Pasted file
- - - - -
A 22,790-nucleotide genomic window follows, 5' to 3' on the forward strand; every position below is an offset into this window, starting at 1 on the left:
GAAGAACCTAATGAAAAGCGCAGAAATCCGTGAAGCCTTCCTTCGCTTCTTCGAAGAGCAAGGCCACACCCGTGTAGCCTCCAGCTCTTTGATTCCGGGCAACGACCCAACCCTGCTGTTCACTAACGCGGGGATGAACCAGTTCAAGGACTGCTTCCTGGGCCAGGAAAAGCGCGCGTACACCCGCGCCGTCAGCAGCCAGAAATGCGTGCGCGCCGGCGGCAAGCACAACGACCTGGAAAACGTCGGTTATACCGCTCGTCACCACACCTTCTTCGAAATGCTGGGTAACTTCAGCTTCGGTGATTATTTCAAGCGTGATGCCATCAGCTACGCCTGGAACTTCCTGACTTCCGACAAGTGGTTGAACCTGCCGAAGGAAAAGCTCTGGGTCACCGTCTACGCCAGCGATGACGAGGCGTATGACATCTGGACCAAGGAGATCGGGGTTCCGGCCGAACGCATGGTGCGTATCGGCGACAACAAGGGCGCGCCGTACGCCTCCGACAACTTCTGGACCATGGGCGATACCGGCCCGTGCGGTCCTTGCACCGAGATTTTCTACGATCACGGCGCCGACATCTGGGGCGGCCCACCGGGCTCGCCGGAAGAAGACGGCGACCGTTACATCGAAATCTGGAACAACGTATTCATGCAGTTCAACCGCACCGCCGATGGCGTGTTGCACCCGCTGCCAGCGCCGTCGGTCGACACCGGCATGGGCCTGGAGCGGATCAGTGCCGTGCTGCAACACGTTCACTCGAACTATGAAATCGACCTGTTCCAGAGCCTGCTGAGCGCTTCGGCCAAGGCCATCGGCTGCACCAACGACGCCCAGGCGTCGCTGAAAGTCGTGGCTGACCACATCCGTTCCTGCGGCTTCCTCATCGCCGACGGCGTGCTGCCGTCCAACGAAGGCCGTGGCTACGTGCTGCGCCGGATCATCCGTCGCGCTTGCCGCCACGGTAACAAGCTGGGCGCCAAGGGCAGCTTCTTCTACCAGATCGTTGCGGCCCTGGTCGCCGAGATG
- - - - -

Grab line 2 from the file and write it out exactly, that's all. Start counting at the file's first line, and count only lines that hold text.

GAAGAACCTAATGAAAAGCGCAGAAATCCGTGAAGCCTTCCTTCGCTTCTTCGAAGAGCAAGGCCACACCCGTGTAGCCTCCAGCTCTTTGATTCCGGGCAACGACCCAACCCTGCTGTTCACTAACGCGGGGATGAACCAGTTCAAGGACTGCTTCCTGGGCCAGGAAAAGCGCGCGTACACCCGCGCCGTCAGCAGCCAGAAATGCGTGCGCGCCGGCGGCAAGCACAACGACCTGGAAAACGTCGGTTATACCGCTCGTCACCACACCTTCTTCGAAATGCTGGGTAACTTCAGCTTCGGTGATTATTTCAAGCGTGATGCCATCAGCTACGCCTGGAACTTCCTGACTTCCGACAAGTGGTTGAACCTGCCGAAGGAAAAGCTCTGGGTCACCGTCTACGCCAGCGATGACGAGGCGTATGACATCTGGACCAAGGAGATCGGGGTTCCGGCCGAACGCATGGTGCGTATCGGCGACAACAAGGGCGCGCCGTACGCCTCCGACAACTTCTGGACCATGGGCGATACCGGCCCGTGCGGTCCTTGCACCGAGATTTTCTACGATCACGGCGCCGACATCTGGGGCGGCCCACCGGGCTCGCCGGAAGAAGACGGCGACCGTTACATCGAAATCTGGAACAACGTATTCATGCAGTTCAACCGCACCGCCGATGGCGTGTTGCACCCGCTGCCAGCGCCGTCGGTCGACACCGGCATGGGCCTGGAGCGGATCAGTGCCGTGCTGCAACACGTTCACTCGAACTATGAAATCGACCTGTTCCAGAGCCTGCTGAGCGCTTCGGCCAAGGCCATCGGCTGCACCAACGACGCCCAGGCGTCGCTGAAAGTCGTGGCTGACCACATCCGTTCCTGCGGCTTCCTCATCGCCGACGGCGTGCTGCCGTCCAACGAAGGCCGTGGCTACGTGCTGCGCCGGATCATCCGTCGCGCTTGCCGCCACGGTAACAAGCTGGGCGCCAAGGGCAGCTTCTTCTACCAGATCGTTGCGGCCCTGGTCGCCGAGATG